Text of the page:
[argyllcms] Re: Contrast vs Brightness on my LCD monitor and related questions

  • From: Leonard Evens <len@xxxxxxxxxxxxxxxxxxxxx>
  • To: argyllcms@xxxxxxxxxxxxx
  • Date: Sun, 07 Dec 2008 11:43:56 -0600

On Sat, 2008-12-06 at 23:23 +0100, Peter Karp wrote:
> Hi Leonard,
> > I still feel I am having difficulties because I don't understand hwo
> > to use Brightness and Contrast in the monitor controls.
> For a TFT it's mostly easy. Reet the contrast setting to the default
> value and never touch it again. This setting is totally nonsense and I
> still wonder what the engineers/companies are thinking when they use
> it on a flat screen display. Contrast setting on a CRT was a whole
> different story (setting the gain).

One thing that still puzzles me is just which of the 8 options I should
choose when using dispcal -v -o ...    I can use Brightness to set the
white level (option 3, I think), but what about black level (option 1).
I've been using various combinations of Contrast and Brightness to set
options 1 and 3.  Should I just ignore option 1?  The default settings
are Brightness 100, Contrast 75, but then when I shift to Custom mode,
the Contrast level drops to something lower, 60, I believe.  In any
case, the default luminance level is (visually) much to high.   I think
I prefer something in the range 100-120 cd/m^2. 

> Some better displays don't show you a contrast setting at all (Eizo,
> Quato - when digitally connected). That's the best way. Others (for
> example some NEC models) offer a contrast setting, but can be reset to
> the default values pretty easy. Some displays offer a contrast setting
> and it's not possible or unclear how to reset the complete OSD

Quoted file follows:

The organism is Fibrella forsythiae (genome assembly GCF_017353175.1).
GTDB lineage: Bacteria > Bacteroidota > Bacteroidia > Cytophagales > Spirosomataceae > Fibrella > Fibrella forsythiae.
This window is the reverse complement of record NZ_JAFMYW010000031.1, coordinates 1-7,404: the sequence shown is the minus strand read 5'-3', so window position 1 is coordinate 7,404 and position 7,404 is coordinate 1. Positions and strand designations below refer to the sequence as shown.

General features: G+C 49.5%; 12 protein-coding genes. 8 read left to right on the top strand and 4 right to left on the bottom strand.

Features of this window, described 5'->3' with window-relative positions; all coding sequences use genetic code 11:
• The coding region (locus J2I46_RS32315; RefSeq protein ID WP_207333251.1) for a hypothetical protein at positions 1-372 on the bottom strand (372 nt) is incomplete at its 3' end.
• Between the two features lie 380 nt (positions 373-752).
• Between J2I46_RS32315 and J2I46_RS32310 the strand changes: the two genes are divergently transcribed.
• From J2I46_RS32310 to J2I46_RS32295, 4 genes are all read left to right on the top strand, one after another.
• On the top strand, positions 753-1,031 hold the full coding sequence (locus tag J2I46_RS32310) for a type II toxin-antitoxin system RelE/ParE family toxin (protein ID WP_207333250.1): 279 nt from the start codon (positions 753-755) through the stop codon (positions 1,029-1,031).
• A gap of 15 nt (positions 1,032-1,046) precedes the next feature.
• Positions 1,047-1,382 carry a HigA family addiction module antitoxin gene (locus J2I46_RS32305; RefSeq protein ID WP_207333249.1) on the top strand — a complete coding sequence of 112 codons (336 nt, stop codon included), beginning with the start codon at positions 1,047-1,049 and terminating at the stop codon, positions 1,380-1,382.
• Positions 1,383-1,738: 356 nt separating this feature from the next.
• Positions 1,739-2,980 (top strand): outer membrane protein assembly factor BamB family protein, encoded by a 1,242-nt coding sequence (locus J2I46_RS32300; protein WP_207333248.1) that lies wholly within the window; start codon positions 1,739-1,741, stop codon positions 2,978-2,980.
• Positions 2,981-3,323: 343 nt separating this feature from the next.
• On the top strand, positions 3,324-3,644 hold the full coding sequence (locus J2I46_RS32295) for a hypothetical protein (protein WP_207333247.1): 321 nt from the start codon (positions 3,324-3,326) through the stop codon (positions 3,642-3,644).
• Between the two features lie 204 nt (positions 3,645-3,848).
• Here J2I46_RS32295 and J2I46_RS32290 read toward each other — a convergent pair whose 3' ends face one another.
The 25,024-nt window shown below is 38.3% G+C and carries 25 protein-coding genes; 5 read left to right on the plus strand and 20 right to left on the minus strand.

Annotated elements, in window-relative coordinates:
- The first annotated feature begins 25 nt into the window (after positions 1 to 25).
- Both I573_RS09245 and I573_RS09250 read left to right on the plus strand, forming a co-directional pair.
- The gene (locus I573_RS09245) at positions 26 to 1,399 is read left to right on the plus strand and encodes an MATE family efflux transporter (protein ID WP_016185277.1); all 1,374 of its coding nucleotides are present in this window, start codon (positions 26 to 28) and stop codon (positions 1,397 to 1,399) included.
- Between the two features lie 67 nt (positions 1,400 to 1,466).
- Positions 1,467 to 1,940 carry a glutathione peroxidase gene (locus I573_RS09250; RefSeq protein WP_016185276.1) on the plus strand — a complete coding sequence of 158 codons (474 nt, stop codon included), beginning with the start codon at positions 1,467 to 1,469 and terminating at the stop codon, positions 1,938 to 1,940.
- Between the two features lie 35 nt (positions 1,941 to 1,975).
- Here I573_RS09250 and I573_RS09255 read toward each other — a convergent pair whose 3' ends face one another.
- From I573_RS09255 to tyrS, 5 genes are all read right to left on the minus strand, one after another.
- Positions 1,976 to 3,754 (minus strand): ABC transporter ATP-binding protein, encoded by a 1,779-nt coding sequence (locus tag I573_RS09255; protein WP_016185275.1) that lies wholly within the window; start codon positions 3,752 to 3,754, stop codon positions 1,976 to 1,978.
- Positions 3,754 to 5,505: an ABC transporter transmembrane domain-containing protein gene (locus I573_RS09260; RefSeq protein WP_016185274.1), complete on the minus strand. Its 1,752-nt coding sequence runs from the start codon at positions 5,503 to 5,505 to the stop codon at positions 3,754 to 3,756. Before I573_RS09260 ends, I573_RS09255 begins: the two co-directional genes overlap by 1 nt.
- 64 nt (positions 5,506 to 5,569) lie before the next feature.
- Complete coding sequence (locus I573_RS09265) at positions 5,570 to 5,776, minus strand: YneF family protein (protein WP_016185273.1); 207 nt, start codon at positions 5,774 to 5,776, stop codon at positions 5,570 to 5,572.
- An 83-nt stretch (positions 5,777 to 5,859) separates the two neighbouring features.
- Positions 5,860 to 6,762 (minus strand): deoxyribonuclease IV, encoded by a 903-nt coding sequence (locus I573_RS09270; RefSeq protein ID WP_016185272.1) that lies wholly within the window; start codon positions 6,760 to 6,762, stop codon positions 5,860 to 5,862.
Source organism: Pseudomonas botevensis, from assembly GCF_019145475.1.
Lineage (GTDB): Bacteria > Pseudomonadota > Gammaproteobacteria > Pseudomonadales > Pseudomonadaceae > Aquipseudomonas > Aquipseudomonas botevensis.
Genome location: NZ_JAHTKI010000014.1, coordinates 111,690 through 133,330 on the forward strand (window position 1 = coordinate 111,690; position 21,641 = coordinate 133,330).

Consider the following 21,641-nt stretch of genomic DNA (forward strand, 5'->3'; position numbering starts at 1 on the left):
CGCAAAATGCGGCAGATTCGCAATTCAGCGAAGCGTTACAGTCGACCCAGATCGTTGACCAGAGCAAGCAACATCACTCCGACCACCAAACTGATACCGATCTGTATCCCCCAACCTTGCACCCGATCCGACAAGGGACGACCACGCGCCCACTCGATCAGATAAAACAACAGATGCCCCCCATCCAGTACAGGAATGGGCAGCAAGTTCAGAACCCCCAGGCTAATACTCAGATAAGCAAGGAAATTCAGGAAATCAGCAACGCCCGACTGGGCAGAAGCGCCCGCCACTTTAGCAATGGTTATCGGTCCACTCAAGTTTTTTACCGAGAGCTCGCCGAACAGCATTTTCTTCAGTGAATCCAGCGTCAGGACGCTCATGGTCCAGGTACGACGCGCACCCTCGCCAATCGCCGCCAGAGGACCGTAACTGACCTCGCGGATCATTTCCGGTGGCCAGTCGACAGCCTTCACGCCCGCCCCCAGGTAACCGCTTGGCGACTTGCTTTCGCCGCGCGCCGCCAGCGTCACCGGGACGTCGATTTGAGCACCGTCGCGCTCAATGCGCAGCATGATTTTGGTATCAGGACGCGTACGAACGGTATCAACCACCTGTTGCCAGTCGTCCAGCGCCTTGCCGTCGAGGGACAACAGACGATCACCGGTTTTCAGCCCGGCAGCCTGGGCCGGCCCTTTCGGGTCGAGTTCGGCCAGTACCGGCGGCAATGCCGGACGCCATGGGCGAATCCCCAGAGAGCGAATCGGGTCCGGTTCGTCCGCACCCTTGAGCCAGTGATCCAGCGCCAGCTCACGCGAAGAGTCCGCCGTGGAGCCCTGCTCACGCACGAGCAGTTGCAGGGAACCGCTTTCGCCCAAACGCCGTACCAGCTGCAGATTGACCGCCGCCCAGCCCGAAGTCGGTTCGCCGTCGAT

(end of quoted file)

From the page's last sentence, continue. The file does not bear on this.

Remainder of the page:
> settings or a specific one alone. This is the worst case. If possible
> don't buy such a display.
> > Also, with the RGB monitor controls set at the default 50/100, I am
> > getting lower color temperatures than I would prefer. I will
> > experiment some more with the controls and also try setting the
> > color temperature.
> I don't know your specific model, but in general it's a very good idea
> to start from the default/factory values.
> 1) Don't touch contrast setting at all. (They use the monitor LUTs to
> mimic a CRT behavior which does not make sense and will lead to
> banding) -- so if available reset to the factory value.
> 2) Test if the brightness setting only influences the backlight --
> which it should. For this matter use some gray ramps and/or gradients
> (non colormanaged is the best for this purpose). You should not loose
> any levels, when altering the brightness. If it does, take care or
> better buy a better display which does not connect the monitor LUT to
> the brightness control.
> 3) If RGB default values leave headroom then test if increasing the
> RGB values will lead to banding in R, G, B, Gray ramps. If it does not
> you can use the complete range, if it does you have to reset the RGB
> values to the default value and wire those default values as the
> maximum _usable_ values to your brain ;-)
> 4) Use the brightness control to set desired luminance (or slightly
> higher, because you will loose some luminance when you use the RGB
> settings to reach the target whitepoint).
> 5) Then you can alter the color temperature (white point) with _two_
> of the RGB controls. Leave one of them -- depending on the choosen
> whitepoint -- at the maximum _usable_ setting. As a hint you can
> remember that lowering the green channel will also raise the measured
> value for the other two channels (on most displays).
> 6) Recheck the luminance if needed/wanted. Important: the visual
> appearance of the luminance (depending on the ambient light!) is much
> more important then to reach a specific measured value.
> Alternativ route when you want to buy a new display: look for a
> display which can be hardware-calibrated. For example used NEC 2180UX
> go pretty cheap and can be calibrated under OS X and Windows with some
> solutions.
> Hope this helps a bit.
> Regards
> PEter

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